We are Washington state’s future. We’re the next set of business executives, health care professionals, computer scientists, educators and innovators. We have clear goals for ourselves — but getting there is not easy, and too many of our classmates aren’t making it.
Postsecondary enrollment in Washington dropped virtually across the board during the pandemic — down 23 percent at Washington’s community and technical colleges from fall 2019 to fall 2021, and 7.5 percent on average at public four-year colleges and universities.
Neither of us originally planned to attend the two-year college in our backyards. But plans change, and opportunities present themselves.
In Chehalis and Seattle, where we respectively graduated high school and are currently pursuing our associate degrees, we were fortunate to participate in new efforts to support students in the transition from high school to college.
At W.F. West High School in Chehalis, the Student Achievement Initiative built time for college and career planning into the school day. We talked about what college would be like and made plans for what we would do after graduation. One assignment required us to apply to Centralia College. Even if we didn’t plan to attend, the experience showed what the college application process felt like, gave us more confidence to think about our options, and kept open the door to college if we decided to go.
At W.F. West, the high school advisor connects each student to a retention specialist at Centralia College whose entire job is to support W.F. West students. Even today, the retention specialist meets with some of us to plan our weeks, which helps us stay on track and get assignments done on time.
Students in Seattle Public Schools have a similar experience through the Seattle Promise program. Many teachers set aside class time for students to complete a Seattle College admissions application and a Seattle Promise scholarship program application. There’s no cost or extra burden beyond the class or workshop time spent thinking about our futures, which is time well spent. Seattle high school students also receive assistance applying for financial aid, learn about different academic and career pathways, and get regular support from counselors and outreach specialists through the program.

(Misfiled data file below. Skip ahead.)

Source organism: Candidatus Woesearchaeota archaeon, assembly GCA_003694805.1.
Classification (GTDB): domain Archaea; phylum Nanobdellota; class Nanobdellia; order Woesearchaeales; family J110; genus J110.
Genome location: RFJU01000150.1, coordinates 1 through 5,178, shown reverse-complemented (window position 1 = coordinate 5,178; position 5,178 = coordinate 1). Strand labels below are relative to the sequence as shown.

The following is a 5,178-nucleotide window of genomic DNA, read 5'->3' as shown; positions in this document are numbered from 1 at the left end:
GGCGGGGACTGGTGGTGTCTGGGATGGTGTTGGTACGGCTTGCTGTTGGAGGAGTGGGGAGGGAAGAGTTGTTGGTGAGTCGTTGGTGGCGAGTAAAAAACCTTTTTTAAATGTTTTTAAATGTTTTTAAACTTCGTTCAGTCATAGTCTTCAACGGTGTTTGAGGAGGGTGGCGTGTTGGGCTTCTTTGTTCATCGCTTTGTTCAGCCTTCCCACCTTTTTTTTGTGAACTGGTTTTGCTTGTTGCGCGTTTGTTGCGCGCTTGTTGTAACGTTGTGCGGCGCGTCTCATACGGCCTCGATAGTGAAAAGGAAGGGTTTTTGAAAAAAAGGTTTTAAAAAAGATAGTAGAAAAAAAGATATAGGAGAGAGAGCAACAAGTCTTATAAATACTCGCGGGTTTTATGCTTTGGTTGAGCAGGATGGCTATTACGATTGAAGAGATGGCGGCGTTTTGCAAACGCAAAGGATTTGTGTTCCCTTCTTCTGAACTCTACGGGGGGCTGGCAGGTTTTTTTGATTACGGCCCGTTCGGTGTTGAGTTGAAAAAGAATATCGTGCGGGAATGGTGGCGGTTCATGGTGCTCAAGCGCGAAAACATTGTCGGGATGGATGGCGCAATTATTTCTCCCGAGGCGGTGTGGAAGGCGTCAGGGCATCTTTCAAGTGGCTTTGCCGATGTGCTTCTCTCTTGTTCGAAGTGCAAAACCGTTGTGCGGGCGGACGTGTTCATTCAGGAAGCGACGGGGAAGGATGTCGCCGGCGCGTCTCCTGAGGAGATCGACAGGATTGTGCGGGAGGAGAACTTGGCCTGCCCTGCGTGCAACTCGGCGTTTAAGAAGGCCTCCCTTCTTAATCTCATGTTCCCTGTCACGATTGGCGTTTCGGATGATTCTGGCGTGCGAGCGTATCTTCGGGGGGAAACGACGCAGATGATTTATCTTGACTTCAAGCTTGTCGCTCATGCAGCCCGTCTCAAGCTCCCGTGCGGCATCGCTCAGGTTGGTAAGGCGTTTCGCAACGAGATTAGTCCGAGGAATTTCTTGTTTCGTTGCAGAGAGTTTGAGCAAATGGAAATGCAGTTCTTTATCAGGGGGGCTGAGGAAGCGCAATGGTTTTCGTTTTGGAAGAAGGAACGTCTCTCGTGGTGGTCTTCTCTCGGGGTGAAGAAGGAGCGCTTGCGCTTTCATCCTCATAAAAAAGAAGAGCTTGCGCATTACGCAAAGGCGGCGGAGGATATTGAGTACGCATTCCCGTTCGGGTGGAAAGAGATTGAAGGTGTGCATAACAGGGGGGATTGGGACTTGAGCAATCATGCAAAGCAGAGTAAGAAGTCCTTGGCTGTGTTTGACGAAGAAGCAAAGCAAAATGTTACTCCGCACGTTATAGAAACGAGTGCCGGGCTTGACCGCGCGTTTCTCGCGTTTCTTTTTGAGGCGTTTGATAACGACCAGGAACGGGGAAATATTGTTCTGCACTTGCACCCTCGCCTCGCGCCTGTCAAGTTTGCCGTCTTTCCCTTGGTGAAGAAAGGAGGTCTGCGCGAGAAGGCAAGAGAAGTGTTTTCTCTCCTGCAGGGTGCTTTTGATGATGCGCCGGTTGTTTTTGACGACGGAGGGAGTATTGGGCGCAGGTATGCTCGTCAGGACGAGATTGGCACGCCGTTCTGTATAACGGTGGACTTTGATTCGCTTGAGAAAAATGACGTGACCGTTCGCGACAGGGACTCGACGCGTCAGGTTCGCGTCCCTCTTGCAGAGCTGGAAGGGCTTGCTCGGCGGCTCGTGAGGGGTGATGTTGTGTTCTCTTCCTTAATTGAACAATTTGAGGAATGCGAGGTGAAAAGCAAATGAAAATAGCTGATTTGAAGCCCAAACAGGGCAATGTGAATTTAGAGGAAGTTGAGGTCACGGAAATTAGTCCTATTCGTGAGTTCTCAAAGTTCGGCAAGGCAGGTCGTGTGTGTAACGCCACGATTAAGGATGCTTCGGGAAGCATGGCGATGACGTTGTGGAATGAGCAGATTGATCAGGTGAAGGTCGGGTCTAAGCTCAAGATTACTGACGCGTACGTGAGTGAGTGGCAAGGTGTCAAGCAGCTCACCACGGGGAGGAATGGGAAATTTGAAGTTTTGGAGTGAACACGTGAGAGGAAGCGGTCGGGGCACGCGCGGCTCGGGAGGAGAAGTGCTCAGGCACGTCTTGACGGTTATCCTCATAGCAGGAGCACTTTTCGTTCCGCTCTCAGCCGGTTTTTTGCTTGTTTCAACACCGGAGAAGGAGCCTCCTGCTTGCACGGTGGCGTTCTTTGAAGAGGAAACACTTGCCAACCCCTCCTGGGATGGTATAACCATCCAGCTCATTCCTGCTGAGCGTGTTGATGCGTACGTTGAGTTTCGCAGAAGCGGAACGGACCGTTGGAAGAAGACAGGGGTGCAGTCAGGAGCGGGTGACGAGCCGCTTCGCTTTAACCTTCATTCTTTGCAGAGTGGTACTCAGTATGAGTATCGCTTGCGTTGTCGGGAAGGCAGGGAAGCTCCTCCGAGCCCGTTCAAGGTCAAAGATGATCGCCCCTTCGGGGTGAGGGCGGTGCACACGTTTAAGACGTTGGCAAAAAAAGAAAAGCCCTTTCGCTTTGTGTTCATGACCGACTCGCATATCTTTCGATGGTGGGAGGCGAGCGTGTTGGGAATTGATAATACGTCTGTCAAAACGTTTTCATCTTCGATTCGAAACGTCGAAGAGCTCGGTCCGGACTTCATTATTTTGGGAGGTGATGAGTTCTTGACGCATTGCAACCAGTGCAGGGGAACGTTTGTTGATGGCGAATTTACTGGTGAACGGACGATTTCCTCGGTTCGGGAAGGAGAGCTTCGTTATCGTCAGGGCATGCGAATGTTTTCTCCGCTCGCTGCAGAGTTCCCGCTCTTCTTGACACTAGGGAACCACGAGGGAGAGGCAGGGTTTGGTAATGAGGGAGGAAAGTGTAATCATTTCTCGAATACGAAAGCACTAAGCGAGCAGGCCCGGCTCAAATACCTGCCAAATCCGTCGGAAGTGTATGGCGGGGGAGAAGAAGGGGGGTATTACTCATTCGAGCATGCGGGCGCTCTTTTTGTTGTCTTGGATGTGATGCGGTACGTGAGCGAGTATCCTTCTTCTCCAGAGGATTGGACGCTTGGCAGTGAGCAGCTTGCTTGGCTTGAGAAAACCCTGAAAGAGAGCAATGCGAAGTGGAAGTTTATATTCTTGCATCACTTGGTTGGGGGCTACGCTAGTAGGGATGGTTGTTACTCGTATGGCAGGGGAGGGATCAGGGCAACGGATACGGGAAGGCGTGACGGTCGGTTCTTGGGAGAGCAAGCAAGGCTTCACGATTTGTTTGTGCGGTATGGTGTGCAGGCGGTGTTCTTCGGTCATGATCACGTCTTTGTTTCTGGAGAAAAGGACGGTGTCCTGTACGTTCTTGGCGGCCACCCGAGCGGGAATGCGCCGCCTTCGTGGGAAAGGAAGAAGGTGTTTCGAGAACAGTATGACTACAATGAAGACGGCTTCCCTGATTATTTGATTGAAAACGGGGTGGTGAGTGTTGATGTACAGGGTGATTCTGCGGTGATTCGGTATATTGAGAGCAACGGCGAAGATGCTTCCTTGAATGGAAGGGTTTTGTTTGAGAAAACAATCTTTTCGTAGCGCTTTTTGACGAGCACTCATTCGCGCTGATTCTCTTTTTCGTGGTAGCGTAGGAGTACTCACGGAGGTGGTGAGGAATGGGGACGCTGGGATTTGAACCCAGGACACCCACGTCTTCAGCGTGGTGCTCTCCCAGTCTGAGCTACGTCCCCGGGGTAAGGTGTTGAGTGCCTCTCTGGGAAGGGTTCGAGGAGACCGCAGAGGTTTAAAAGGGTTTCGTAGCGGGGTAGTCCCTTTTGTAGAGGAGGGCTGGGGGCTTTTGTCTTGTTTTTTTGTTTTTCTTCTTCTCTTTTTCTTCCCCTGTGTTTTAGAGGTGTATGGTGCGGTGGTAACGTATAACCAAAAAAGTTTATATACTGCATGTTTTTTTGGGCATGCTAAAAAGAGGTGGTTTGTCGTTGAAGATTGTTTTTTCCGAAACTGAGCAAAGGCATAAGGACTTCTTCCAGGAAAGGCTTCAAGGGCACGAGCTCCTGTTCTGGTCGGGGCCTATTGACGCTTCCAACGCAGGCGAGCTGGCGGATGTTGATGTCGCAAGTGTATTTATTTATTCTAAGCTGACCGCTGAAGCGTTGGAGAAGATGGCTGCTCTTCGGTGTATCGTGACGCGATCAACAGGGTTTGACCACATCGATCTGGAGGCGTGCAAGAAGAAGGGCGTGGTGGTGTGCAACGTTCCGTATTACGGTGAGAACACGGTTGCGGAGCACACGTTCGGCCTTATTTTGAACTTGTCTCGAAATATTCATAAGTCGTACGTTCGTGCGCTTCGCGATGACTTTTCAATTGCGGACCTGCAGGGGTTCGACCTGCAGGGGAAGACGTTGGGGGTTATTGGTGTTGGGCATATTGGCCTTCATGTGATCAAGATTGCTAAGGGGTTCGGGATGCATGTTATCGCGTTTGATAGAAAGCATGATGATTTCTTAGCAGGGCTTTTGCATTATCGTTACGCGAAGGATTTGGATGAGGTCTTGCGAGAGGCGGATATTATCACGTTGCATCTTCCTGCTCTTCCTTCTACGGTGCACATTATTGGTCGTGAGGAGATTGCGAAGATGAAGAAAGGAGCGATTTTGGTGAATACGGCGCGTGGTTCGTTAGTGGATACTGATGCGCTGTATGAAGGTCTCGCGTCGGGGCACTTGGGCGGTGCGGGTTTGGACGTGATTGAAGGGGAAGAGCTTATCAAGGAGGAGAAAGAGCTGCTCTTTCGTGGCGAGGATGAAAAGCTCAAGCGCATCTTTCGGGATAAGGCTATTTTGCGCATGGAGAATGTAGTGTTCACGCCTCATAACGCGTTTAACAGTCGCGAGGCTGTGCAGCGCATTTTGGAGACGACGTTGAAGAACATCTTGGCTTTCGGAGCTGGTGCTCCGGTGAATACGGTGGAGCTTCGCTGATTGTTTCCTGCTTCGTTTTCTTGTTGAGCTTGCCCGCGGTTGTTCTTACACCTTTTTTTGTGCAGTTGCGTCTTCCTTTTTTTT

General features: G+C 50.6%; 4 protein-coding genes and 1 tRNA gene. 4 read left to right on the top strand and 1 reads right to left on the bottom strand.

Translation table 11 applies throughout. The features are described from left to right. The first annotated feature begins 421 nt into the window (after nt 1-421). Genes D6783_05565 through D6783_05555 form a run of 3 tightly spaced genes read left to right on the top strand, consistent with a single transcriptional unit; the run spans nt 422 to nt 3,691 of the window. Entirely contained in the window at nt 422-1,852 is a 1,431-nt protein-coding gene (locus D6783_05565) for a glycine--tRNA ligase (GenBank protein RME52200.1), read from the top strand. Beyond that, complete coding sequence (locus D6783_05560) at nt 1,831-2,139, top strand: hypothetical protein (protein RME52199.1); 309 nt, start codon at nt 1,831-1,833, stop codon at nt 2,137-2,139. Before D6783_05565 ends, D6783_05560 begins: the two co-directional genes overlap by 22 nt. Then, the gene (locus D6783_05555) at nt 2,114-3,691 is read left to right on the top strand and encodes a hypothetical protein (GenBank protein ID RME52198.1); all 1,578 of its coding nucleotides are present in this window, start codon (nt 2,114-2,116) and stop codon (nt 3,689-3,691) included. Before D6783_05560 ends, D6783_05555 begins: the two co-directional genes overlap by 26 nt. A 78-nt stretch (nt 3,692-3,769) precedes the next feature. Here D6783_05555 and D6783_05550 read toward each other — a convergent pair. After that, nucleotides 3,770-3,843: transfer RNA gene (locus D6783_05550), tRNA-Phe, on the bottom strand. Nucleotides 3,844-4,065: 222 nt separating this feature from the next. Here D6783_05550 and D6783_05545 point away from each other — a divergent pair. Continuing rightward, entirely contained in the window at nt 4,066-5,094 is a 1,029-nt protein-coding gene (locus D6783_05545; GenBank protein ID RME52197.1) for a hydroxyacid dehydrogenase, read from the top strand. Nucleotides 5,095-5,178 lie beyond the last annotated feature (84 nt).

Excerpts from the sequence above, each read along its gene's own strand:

We are both pleased with our experiences at Centralia and Seattle Central, respectively. The classes are small and the path forward is clear. We are on track to earn degrees that can launch us into careers or additional training and credentials at a four-year college or university. Our retention specialists continue to support us with class registration and time management, ensuring the courses we take will lead us to the degrees we’re seeking.
However, we should not be exceptional in the support we receive to pursue our education and career goals. Yet, we are. Far too many Washington students aren’t getting the kind of support in high school and as they transition into college that we need.
At the same time, more and more jobs opening in our state require a credential after high school, such as a degree, apprenticeship or certificate. We both know that getting a degree will enable us to land well-paying, satisfying jobs in our career fields.
Our state has a lot of work to do to build the bridge between high school and the education that comes next. State lawmakers have an opportunity to break down barriers and build up opportunity.
The 2022 Legislature should prioritize the Washington Career and College Pathways Innovation program to create more community partnerships, like the Student Achievement Initiative and Seattle Promise, which are successfully launching students into post-high school education.
The support we received in high school helped us believe that we could thrive in college. We hope students across Washington can have similar opportunities.
Josiah Johnson is a second-year student at Centralia College studying business management. Jocelyn Daniels is a second-year Seattle Promise student at Seattle Central College studying nursing.